The Integration Of vCloud Director with vCloud Automation Center

As I’ve been speaking with various customers about the benefits of VMware’s new vCloud Suite on the Vblock, one persistent question that I’ve been receiving is this – “Is vCloud Automation Center [aka. DynamicOps] eventually replacing vCloud Director and if not, how do the two work together?”  That’s a fair question given that the two products were previously considered competitors.  And it is also true that the two products can be implemented independently of each other to stand up a Cloud.  For example, EMC vSpecialist, tzik Reich, has an excellent blog post that details an EMC Cloud Service Delivery PoC, using vCloud Automation Center (vCAC) without vCloud Director (vCD).

johnny-damon-massholeIt’s no wonder that some folks may view the marriage of DynamicOps with VMware as being akin to Johnny Damon joining the New York Yankees after having been with hated rival, Boston Red Sox.  So how exactly will vCD integrate with vCAC?  To provide my take on this, I want to very briefly summarize and illustrate the integrations points between the two products.

High-Level View of vCAC

I’ve been helped by thinking of and describing vCAC as a multi-tiered Cloud management framework (Illustrated below in a VMware deck providing an overview of vCAC 5.1).  Note that the tier model and names are my own and do not represent official VMware terminology and the tiers are not strictly separated but do overlap.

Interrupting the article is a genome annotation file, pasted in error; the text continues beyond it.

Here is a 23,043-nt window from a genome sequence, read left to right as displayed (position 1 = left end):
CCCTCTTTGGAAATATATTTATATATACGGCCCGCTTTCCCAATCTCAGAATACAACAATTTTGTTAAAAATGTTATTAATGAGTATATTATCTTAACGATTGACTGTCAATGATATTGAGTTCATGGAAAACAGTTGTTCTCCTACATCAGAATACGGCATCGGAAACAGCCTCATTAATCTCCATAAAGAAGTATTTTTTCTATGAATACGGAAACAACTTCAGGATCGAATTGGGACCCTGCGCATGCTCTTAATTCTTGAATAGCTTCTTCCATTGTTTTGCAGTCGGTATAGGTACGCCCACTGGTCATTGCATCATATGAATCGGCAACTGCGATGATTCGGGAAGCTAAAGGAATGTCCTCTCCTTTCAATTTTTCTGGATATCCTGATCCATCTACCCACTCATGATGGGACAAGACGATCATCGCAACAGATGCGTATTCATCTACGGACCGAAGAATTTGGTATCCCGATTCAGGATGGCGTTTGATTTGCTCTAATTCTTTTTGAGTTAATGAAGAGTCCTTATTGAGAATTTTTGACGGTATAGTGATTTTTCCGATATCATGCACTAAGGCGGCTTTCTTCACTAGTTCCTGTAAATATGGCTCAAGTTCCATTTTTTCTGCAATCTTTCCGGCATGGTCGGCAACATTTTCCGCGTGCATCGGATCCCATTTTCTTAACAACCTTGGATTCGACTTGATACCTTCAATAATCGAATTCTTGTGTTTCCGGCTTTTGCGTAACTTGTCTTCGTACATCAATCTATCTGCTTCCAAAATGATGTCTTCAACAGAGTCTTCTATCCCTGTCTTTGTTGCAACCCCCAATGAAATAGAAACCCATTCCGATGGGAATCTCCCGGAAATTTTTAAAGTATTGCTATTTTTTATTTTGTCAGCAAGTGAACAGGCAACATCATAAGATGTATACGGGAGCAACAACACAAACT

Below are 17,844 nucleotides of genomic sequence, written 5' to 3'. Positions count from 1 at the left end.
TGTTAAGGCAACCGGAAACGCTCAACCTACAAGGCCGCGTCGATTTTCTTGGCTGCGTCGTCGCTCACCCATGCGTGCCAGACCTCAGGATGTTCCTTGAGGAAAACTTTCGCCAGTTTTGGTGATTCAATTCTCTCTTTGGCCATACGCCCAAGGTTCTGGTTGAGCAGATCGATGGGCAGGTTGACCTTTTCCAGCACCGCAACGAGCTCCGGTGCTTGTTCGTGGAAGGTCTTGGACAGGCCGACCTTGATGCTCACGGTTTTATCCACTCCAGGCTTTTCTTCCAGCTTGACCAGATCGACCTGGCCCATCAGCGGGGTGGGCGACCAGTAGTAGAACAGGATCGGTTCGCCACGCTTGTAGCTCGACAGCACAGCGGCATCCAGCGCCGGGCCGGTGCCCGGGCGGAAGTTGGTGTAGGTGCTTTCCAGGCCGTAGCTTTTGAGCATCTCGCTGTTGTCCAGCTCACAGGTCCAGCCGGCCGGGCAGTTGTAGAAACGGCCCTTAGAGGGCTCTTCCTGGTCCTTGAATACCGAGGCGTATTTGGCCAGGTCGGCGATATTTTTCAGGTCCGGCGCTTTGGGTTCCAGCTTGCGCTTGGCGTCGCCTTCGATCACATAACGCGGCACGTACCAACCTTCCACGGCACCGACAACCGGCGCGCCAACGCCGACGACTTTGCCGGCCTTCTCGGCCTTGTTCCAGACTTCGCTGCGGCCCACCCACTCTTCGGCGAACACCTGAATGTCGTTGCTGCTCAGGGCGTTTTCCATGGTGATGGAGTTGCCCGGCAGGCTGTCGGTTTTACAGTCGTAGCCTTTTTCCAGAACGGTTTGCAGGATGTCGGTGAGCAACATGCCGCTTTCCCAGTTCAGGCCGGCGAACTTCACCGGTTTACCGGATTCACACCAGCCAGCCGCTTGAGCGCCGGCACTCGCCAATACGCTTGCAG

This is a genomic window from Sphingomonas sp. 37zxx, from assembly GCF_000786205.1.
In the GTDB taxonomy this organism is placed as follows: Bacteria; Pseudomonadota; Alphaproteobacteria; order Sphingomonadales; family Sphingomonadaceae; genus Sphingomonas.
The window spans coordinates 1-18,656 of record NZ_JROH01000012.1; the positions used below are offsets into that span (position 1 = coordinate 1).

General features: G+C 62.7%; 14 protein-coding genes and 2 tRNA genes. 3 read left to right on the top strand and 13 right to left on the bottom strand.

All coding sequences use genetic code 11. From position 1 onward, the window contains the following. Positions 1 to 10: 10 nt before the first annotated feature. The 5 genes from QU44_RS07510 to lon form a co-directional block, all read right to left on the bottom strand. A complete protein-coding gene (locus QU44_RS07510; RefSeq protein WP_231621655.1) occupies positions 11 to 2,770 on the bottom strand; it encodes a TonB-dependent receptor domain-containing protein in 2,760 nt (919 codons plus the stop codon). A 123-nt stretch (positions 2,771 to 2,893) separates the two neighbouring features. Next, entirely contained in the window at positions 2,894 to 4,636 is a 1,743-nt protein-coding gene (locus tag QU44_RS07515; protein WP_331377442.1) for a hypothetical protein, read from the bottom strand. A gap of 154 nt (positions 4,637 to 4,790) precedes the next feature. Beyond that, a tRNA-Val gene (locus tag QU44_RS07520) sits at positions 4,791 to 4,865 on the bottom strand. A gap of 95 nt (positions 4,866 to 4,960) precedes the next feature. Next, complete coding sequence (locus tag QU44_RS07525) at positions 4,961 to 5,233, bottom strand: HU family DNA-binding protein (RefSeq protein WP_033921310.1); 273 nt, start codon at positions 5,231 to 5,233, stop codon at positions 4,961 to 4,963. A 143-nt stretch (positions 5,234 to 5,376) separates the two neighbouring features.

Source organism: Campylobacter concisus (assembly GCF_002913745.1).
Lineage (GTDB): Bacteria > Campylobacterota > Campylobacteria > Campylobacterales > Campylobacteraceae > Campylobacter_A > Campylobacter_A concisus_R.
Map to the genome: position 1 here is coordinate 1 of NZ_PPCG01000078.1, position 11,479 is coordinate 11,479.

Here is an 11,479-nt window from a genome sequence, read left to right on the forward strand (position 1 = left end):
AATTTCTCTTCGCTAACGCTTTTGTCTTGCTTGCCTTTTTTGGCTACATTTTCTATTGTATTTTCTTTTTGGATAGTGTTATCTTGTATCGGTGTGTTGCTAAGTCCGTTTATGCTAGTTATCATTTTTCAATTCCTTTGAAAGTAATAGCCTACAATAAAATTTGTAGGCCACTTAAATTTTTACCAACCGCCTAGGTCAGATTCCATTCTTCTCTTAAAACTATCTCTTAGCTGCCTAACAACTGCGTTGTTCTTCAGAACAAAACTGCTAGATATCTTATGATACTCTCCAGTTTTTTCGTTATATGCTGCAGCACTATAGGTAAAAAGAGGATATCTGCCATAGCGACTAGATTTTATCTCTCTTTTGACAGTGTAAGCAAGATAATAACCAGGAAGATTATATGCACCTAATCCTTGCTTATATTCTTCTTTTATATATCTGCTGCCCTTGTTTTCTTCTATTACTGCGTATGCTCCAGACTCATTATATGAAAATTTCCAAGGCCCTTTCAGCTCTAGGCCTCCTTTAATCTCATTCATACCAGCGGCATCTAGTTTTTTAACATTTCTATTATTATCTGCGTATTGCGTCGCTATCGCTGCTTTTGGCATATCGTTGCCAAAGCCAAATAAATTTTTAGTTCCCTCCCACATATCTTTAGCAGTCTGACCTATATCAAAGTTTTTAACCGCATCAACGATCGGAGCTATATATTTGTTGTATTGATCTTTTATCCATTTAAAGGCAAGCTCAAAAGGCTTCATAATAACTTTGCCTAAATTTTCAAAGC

• Presentation Tier – The upper tier is the interface to the end-users/consumers who access resources and applications provisioned from the Cloud.  This access is provided via a self-service web portal that allows users to request resources from a catalog of services.
  • Policy Tier – The tier below provides the policies and governance which dictate what and how consumers can access requested resources.  These policies can be applied to either physical or virtual resources that sit underneath.
  • Resource Tier – Physical and virtual resources provisioned from the underlying infrastructure are assigned to reservation pools (Cloud Blueprints and Resource Reservations) and prepared for consumption, in compliance with customized business and IT policies.
  • Infrastructure Orchestration Tier – The bottom tier orchestrates the provisioning of the underlying resources for a customer’s Hybrid Cloud.  These resources can be physical infrastructure, virtual data center, or a Public Cloud.

vCAC Integration with vCD The integration of vCD with vCAC primarily resides within the Resource Tier that I described above.  vCAC can discover vDC and vApp resources and import them into its reservations pools; it can also import vCD vApp catalogs and expose them to consumers as vCAC virtual blueprints that can be requested. vCACvCD

Below are some screenshots showing this vDC and vApp integration:



They key here is to understand that vCD is providing the resource pools on top of which vCAC can build out vSphere-based services to be consumed via their self-service portal. vCAC resource pools can also be created from non-vSphere resources, such as non-virtualized operating systems, other hypervisors, or Public Clouds, by leveraging those specific resources’ available tools.